Table of contents
About this book
BACK COVER COPY**
This book forms part of the European Space Agency’s 15th anniversary celebration activities for the 1990 launch of the NASA/ESA Hubble Space Telescope. As an observatory in space, Hubble is one of the most successful scientific projects of all time, both in terms of scientific output and its immediate public appeal.
Hubble creates an enormous impact by exploiting a unique scientific niche where no other instruments can compete. It consistently delivers super-sharp images and clean, uncontaminated spectra over the entire near-infrared and ultraviolet regions of the electromagnetic spectrum. This has opened up new scientific territory and resulted in many paradigm-breaking discoveries.
Exquisite quality images have enabled astronomers to gain entirely new insights into the workings of a huge range of different astronomical objects. Hubble has provided the visual overview of the underlying astrophysical processes taking place in these objects, ranging from planets in our Solar System to galaxies in the young Universe.
Astronomy is fortunate in that telescopes not only produce results of great scientific value, but also of eye-catching beauty and artistic potential. This book shows the close relationship between the two at its best. Hubble’s design remains unique amongst space-based observatories by enabling astronauts to regularly maintain and upgrade it during Space Shuttle Servicing Missions. These have not only kept the telescope at the forefront of scientific capability, but have transformed its performance to heights beyond the dreams of its original designers.
FRONT INSIDE FLAP**
About the Authors
Lars Lindberg Christensen
Lars is a science communication specialist heading the Hubble European Space Agency Information Centre group in Munich, Germany where he is responsible for public outreach and education for the NASA/ESA Hubble Space Telescope in Europe.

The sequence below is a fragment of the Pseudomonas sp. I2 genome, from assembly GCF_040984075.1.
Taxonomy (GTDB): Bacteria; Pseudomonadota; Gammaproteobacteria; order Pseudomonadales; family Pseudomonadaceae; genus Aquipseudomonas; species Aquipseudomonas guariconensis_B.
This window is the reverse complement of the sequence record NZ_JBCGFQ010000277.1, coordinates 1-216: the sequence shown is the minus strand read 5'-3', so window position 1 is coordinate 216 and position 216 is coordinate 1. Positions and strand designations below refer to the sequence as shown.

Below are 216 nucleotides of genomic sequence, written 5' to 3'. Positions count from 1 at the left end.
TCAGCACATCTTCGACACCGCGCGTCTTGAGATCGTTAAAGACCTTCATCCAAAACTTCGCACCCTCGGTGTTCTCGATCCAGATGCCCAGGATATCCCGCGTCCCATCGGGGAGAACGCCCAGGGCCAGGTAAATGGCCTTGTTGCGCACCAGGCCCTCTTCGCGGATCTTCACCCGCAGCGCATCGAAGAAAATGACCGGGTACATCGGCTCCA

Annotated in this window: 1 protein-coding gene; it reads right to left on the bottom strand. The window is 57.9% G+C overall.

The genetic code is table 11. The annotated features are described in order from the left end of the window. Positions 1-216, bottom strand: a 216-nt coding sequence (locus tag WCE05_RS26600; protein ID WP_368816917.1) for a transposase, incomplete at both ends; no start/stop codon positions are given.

Lars obtained his Master’s Degree in physics and astronomy from the University of Copenhagen, Denmark. Before assuming his current position, he spent a decade working as a science communicator and technical specialist for Tycho Brahe Planetarium in Copenhagen.
Lars has more than 100 publications to his credit, most of them in popular science communication and its theory. His other productive interests lie in the areas of graphical communication, written communication, technical communication and scientific communication. He is the author of "The Hands-On Guide to Science Communication" (Springer) as well as the co-author of a colourful book on light phenomena in nature. He has produced material for a multitude of different media from star shows, laser shows and slide shows, to web, print, TV and radio. His methodology is focussed on devising and implementing innovative strategies for the production of efficient science communication and educational material. This work involves working with highly skilled graphics people and technicians, some results of which are visible at:www.spacetelescope.org.
Lars is a founding member and secretary of the International Astronomical Union Working Group on "Communicating Astronomy with the Public" (www.communicatingastronomy.org), manager of the world-renowned "ESA/ESO/NASA Photoshop FITS Liberator" project, Outreach & Education Coordinator for the "Astrophysical Virtual Observatory" and is the Executive producer and director of the science documentary movie "Hubble – 15 Years of Discovery".
BACK INSIDE FLAP**
Bob works for the European Space Agency as part of ESA's collaboration with NASA on the Hubble project. This work is based on the premises of the European Southern Observatory (ESO) near Munich in Germany. He started doing this in 1985, more than 5 years before launch and so has been involved in this huge project for quite a while. During the latter part of this period, Bob served on NASA's Ad Hoc ScienceWorking Group and ESA's Study Science Team as they developed the instrument concepts for the James Webb Space Telescope, the next generation of space observatory.
Martin got his degree in graphics design in Munich in 1989. In those days, computers were not yet the favourite tools of graphic designers and, through the nineties, Martin actively pioneered the exploration of the fascinating and newly emerging world of computer graphics.
In 1990 Martin Kornmesser was the co-founder of the company ART-M, where he created illustrations, wall-paintings and all kinds of graphics design before joining ESA's Hubble Space Telescope outreach group in 1999.